On Polish Catholic Radio today, the interviewer’s first question to me was: “Patricia Pearson, where is Heaven?” And I’m just trying to surmount jet lag with a stance of perky, so I’m game for whatever is thrown at me, and I’m like, “Right. Okay, so, you know, Heaven is like…” And then I realize I’m in a surreal dream where any answer is plausible. Or not. Arguably, Heaven is four feet above the three-dimensional reality of Peru. Or maybe it’s just being on heroin. Or butter tarts. Or it’s a small, gated community on Jupiter. I was just kidding about promoting my book, I’d like to go home now.
Auschwitz. Wow. Just… Let me say this. The graceful, thoughtful Poles, who were many-times killed there before it became a genocide factory, have preserved the place for visitors without pomp or sentiment. There’s no announcing signage on the surrounding roads. You stumble across it, and then you’re transported back to to the 1940s. To a cold, calculated evil that you see laid out in the neat barracks. Here is the wall that people were shot against. Here is the gas chamber. Here are the spectacles rendered useless by murder, and the shoes, and the cooking pots, and the toys, and the hair that the Nazis repurposed for textiles. The whole of it renders you silent.
A couple of months ago, I gave a talk to an undergraduate class about my book on anxiety. Or rather, I appeared via Skype, somewhat muffled and pixilated, and the class peered at the computer screen and asked me questions.
The one I found most baffling was this: “Did you find it hard to research your book without being triggered?”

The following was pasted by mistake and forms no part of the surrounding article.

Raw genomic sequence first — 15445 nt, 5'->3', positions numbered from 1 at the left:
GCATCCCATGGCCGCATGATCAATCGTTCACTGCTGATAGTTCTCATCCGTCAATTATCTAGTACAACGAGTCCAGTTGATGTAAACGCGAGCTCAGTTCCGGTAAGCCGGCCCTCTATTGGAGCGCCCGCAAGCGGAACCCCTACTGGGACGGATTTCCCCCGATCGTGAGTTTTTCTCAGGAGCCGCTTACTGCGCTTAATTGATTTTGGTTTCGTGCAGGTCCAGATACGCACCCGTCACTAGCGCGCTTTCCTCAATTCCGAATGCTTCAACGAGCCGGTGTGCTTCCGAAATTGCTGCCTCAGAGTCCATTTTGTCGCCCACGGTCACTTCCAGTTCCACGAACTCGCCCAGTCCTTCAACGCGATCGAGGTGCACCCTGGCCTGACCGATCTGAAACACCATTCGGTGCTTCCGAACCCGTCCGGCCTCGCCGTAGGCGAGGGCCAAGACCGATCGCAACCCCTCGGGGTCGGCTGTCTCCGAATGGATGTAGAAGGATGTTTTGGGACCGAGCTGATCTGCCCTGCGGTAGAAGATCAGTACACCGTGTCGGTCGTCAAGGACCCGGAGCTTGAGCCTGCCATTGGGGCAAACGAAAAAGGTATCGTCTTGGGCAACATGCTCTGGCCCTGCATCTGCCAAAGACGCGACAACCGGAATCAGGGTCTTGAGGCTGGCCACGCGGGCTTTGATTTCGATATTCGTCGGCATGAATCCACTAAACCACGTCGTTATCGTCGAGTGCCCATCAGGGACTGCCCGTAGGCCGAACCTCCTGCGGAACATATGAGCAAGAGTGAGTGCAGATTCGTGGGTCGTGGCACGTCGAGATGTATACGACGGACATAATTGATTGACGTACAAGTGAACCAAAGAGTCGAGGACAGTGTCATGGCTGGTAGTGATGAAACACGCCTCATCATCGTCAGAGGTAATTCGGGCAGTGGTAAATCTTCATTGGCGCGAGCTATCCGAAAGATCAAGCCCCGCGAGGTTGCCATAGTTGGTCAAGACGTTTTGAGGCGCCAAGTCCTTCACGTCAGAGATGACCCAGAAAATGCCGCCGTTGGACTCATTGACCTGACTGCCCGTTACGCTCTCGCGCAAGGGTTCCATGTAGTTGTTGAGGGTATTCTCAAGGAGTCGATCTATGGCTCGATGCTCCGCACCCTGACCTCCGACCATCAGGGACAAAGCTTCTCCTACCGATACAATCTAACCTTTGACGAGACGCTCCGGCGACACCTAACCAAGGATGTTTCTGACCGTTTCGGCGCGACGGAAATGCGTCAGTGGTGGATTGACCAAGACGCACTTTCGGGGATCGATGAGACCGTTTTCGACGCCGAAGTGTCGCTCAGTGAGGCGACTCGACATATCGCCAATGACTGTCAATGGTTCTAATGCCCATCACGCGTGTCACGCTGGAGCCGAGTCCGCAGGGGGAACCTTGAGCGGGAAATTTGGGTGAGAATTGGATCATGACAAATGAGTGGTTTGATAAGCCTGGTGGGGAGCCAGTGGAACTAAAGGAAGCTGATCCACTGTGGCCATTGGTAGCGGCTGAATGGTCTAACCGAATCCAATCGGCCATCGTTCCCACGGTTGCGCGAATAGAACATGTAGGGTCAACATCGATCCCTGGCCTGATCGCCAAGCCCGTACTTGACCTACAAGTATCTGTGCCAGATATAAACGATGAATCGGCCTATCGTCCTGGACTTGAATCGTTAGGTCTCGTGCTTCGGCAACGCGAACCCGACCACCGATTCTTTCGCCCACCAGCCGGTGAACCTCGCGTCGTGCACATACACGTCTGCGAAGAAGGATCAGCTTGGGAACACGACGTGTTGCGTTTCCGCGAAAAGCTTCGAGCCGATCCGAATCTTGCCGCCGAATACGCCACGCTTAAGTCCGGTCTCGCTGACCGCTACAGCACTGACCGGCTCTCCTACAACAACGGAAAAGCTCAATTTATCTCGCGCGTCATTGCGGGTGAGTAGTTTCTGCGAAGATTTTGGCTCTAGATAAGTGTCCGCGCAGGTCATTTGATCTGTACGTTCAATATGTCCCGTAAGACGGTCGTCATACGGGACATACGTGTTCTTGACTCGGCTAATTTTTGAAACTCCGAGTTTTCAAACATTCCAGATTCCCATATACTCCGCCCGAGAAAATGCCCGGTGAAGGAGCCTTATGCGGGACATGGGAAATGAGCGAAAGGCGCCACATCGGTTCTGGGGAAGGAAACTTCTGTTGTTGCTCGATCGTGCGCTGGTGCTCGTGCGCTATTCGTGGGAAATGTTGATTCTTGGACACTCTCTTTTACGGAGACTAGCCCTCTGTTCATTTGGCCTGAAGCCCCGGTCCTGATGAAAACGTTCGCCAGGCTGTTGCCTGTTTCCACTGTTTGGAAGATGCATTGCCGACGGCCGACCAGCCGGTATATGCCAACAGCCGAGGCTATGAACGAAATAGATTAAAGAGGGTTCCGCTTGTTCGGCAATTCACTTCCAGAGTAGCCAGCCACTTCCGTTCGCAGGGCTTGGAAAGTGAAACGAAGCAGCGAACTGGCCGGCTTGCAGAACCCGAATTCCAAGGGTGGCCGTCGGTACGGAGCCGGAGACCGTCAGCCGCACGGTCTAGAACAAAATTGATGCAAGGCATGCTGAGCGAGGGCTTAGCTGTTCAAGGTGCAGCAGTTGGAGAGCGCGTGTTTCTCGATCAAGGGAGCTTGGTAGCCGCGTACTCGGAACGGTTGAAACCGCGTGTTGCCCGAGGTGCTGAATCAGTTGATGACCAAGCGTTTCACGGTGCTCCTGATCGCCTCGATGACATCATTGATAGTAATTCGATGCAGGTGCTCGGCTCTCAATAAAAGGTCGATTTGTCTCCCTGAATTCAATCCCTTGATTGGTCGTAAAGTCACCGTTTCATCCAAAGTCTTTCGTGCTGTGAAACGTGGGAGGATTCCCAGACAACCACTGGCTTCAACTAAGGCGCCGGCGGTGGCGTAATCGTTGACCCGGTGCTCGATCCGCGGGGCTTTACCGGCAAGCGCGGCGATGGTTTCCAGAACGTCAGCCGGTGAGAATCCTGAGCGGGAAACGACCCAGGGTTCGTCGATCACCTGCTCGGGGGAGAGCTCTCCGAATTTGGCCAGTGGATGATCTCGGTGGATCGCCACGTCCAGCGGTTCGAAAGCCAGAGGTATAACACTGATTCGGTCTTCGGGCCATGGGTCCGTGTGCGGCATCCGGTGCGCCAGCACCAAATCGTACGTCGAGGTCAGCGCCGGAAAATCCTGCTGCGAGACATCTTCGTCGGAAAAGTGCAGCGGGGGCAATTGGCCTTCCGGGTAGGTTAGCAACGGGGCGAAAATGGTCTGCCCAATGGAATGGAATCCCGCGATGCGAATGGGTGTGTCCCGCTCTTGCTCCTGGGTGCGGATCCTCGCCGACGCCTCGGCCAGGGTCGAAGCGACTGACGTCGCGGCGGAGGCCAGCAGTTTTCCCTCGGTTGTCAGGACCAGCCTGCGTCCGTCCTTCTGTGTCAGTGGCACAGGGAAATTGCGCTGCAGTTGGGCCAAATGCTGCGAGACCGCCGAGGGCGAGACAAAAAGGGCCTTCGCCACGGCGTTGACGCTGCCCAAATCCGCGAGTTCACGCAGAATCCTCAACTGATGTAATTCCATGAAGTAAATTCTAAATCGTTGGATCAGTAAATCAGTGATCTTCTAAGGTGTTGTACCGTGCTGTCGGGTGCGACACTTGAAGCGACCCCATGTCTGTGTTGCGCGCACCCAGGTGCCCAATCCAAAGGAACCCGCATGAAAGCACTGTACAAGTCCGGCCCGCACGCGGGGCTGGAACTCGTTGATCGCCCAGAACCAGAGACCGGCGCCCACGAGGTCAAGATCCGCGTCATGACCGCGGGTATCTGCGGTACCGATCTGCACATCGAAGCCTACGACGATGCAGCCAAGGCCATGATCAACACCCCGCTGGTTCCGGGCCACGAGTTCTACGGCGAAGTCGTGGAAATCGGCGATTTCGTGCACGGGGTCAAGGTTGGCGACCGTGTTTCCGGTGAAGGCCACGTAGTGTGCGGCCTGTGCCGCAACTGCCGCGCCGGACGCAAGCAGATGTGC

“I’m not sure what you mean,” I said, feeling like the language of discussion had just shifted into, I don’t know, Nuatl.
“How did you read about other people’s anxiety without being triggered?”
Hmm. That’s an extremely unexpected question that arises from what we’d call a generation gap.
“Well,” I ventured, wishing I could pixilate out of the classroom and blame it on tech problems, “for me, reading about other people’s suffering was hugely consoling and enlightening, and that’s really the function of art, isn’t it, to make common cause of human experience…?”
I suddenly wasn’t sure if this undergraduate class had been exposed to art of any kind. What does one avoid, in avoiding being triggered? Guernica? Verdi? Here is how Primo Levi, in his forward to Survival at Auschwitz, would have felt about that:
“I commend these words to you.
Carve them in your hearts
At home, in the street
Going to bed, rising;
Repeat them to your children,
Or may your house fall apart,
May illness impede you,
May your children turn their faces from you.”
Well, it’s autumn, which doesn’t usually put one in mind of holidays, unless you’re among those mystery folks who keep Christmas Stores in business in small summer resort towns. (Stroll along past the shops displaying size 0 beach sarongs and then, unaccountably: Frosty the Snowman, crèche figurines, alarming reminders of snow. No!)